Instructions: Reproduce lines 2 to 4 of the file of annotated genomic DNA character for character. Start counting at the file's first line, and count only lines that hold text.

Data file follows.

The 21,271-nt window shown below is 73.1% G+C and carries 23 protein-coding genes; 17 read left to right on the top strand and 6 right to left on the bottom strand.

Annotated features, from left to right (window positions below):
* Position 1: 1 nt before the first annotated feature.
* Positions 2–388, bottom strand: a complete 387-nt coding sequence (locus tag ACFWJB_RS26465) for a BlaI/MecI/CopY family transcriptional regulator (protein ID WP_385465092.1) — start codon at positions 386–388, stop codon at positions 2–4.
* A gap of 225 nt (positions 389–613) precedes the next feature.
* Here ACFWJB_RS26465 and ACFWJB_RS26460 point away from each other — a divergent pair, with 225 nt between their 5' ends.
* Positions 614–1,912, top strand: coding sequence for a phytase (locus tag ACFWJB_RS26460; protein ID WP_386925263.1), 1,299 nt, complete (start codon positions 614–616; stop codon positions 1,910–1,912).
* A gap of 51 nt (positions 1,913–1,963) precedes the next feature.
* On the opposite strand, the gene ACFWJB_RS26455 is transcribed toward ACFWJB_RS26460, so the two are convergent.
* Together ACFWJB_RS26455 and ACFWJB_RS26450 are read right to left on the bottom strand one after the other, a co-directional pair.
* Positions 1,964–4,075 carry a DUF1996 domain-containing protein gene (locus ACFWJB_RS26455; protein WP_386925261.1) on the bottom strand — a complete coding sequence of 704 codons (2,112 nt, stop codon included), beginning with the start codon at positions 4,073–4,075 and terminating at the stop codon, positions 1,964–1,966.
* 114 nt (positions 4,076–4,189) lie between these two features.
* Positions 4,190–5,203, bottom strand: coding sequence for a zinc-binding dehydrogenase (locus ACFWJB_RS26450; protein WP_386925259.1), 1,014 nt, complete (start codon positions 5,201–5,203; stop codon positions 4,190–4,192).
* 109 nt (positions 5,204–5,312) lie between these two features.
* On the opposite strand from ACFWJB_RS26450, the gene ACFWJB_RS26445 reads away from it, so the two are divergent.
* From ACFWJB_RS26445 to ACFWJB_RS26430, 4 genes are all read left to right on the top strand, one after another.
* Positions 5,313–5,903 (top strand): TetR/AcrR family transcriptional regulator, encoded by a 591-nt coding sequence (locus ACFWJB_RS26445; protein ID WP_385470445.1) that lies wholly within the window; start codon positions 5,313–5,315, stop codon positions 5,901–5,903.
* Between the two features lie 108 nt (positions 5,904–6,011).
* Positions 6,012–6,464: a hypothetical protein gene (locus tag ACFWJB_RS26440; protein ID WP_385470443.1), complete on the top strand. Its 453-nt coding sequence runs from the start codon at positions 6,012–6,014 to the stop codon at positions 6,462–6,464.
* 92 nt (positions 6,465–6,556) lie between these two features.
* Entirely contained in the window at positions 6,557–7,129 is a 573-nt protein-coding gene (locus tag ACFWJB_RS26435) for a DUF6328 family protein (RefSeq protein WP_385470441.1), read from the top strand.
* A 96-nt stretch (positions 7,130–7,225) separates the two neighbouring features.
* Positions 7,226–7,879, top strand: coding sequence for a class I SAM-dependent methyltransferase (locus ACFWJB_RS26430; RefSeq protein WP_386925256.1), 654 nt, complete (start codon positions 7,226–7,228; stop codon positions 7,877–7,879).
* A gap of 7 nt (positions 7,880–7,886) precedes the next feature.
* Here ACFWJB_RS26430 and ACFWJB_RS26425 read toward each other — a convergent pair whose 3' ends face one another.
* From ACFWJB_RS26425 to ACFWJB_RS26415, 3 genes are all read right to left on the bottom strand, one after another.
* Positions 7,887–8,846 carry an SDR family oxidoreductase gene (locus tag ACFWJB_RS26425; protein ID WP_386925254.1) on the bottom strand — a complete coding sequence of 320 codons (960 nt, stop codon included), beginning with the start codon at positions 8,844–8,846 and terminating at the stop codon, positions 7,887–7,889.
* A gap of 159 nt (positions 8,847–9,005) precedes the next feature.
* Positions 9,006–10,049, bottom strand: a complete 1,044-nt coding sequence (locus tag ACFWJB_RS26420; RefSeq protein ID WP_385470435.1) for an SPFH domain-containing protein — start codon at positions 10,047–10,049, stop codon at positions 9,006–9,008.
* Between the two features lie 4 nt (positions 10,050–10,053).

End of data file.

Annotated features, from left to right (window positions below):
* Position 1: 1 nt before the first annotated feature.
* Positions 2–388, bottom strand: a complete 387-nt coding sequence (locus tag ACFWJB_RS26465) for a BlaI/MecI/CopY family transcriptional regulator (protein ID WP_385465092.1) — start codon at positions 386–388, stop codon at positions 2–4.